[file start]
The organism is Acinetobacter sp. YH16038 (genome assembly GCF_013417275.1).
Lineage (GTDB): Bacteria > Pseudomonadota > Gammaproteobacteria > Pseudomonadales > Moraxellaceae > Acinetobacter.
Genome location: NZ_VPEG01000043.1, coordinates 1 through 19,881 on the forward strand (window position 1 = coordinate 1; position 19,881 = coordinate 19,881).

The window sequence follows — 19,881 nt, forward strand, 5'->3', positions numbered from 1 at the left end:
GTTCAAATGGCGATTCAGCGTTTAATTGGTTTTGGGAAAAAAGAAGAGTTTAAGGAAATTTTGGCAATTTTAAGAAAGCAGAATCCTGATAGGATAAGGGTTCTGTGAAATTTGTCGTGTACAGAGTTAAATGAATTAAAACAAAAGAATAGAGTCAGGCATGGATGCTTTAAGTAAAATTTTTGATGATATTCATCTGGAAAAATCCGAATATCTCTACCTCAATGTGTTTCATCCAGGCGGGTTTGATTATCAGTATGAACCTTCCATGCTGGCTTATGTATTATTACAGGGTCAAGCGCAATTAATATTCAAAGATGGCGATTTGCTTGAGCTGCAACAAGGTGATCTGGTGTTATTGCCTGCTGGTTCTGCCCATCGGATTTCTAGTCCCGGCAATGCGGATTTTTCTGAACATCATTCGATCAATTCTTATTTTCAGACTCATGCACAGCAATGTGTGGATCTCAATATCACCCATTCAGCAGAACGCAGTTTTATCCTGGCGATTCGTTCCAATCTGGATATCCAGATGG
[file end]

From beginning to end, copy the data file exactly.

The organism is Acinetobacter sp. YH16038 (genome assembly GCF_013417275.1).
Lineage (GTDB): Bacteria > Pseudomonadota > Gammaproteobacteria > Pseudomonadales > Moraxellaceae > Acinetobacter.
Genome location: NZ_VPEG01000043.1, coordinates 1 through 19,881 on the forward strand (window position 1 = coordinate 1; position 19,881 = coordinate 19,881).

The window sequence follows — 19,881 nt, forward strand, 5'->3', positions numbered from 1 at the left end:
GTTCAAATGGCGATTCAGCGTTTAATTGGTTTTGGGAAAAAAGAAGAGTTTAAGGAAATTTTGGCAATTTTAAGAAAGCAGAATCCTGATAGGATAAGGGTTCTGTGAAATTTGTCGTGTACAGAGTTAAATGAATTAAAACAAAAGAATAGAGTCAGGCATGGATGCTTTAAGTAAAATTTTTGATGATATTCATCTGGAAAAATCCGAATATCTCTACCTCAATGTGTTTCATCCAGGCGGGTTTGATTATCAGTATGAACCTTCCATGCTGGCTTATGTATTATTACAGGGTCAAGCGCAATTAATATTCAAAGATGGCGATTTGCTTGAGCTGCAACAAGGTGATCTGGTGTTATTGCCTGCTGGTTCTGCCCATCGGATTTCTAGTCCCGGCAATGCGGATTTTTCTGAACATCATTCGATCAATTCTTATTTTCAGACTCATGCACAGCAATGTGTGGATCTCAATATCACCCATTCAGCAGAACGCAGTTTTATCCTGGCGATTCGTTCCAATCTGGATATCCAGATGG